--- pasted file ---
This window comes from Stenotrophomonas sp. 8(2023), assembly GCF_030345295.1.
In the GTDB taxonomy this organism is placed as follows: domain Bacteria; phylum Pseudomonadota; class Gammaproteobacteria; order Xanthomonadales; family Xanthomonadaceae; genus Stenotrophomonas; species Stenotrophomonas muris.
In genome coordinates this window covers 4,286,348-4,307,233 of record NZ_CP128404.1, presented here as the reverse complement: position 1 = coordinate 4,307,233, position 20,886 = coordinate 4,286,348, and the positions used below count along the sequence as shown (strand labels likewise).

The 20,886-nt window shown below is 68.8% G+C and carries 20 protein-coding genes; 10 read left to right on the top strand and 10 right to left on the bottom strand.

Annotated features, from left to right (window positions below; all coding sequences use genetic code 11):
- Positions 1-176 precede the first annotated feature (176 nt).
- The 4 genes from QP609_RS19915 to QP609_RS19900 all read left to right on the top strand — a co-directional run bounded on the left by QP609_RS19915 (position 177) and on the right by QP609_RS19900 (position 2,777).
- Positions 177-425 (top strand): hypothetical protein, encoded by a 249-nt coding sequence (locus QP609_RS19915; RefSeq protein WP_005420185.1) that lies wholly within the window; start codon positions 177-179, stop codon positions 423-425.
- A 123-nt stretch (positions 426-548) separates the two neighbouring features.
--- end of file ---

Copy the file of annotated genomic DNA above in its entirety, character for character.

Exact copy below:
This window comes from Stenotrophomonas sp. 8(2023), assembly GCF_030345295.1.
In the GTDB taxonomy this organism is placed as follows: domain Bacteria; phylum Pseudomonadota; class Gammaproteobacteria; order Xanthomonadales; family Xanthomonadaceae; genus Stenotrophomonas; species Stenotrophomonas muris.
In genome coordinates this window covers 4,286,348-4,307,233 of record NZ_CP128404.1, presented here as the reverse complement: position 1 = coordinate 4,307,233, position 20,886 = coordinate 4,286,348, and the positions used below count along the sequence as shown (strand labels likewise).

The 20,886-nt window shown below is 68.8% G+C and carries 20 protein-coding genes; 10 read left to right on the top strand and 10 right to left on the bottom strand.

Annotated features, from left to right (window positions below; all coding sequences use genetic code 11):
- Positions 1-176 precede the first annotated feature (176 nt).
- The 4 genes from QP609_RS19915 to QP609_RS19900 all read left to right on the top strand — a co-directional run bounded on the left by QP609_RS19915 (position 177) and on the right by QP609_RS19900 (position 2,777).
- Positions 177-425 (top strand): hypothetical protein, encoded by a 249-nt coding sequence (locus QP609_RS19915; RefSeq protein WP_005420185.1) that lies wholly within the window; start codon positions 177-179, stop codon positions 423-425.
- A 123-nt stretch (positions 426-548) separates the two neighbouring features.